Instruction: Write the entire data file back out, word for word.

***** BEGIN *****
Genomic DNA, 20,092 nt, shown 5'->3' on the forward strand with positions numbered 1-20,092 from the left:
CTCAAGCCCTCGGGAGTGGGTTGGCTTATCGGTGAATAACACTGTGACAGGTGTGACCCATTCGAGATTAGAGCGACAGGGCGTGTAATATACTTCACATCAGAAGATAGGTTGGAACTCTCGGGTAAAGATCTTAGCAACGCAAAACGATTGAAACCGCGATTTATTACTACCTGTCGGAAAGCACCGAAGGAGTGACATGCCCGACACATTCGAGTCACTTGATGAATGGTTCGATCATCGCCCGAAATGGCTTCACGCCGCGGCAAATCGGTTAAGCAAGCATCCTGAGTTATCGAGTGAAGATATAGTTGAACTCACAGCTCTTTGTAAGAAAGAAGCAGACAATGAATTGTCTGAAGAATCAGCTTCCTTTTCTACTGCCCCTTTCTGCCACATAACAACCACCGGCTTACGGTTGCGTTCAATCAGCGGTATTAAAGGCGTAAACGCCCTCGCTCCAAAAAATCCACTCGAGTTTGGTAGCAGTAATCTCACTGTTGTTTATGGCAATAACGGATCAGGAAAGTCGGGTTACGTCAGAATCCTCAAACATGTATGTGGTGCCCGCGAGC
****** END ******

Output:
Genomic DNA, 20,092 nt, shown 5'->3' on the forward strand with positions numbered 1-20,092 from the left:
CTCAAGCCCTCGGGAGTGGGTTGGCTTATCGGTGAATAACACTGTGACAGGTGTGACCCATTCGAGATTAGAGCGACAGGGCGTGTAATATACTTCACATCAGAAGATAGGTTGGAACTCTCGGGTAAAGATCTTAGCAACGCAAAACGATTGAAACCGCGATTTATTACTACCTGTCGGAAAGCACCGAAGGAGTGACATGCCCGACACATTCGAGTCACTTGATGAATGGTTCGATCATCGCCCGAAATGGCTTCACGCCGCGGCAAATCGGTTAAGCAAGCATCCTGAGTTATCGAGTGAAGATATAGTTGAACTCACAGCTCTTTGTAAGAAAGAAGCAGACAATGAATTGTCTGAAGAATCAGCTTCCTTTTCTACTGCCCCTTTCTGCCACATAACAACCACCGGCTTACGGTTGCGTTCAATCAGCGGTATTAAAGGCGTAAACGCCCTCGCTCCAAAAAATCCACTCGAGTTTGGTAGCAGTAATCTCACTGTTGTTTATGGCAATAACGGATCAGGAAAGTCGGGTTACGTCAGAATCCTCAAACATGTATGTGGTGCCCGCGAGC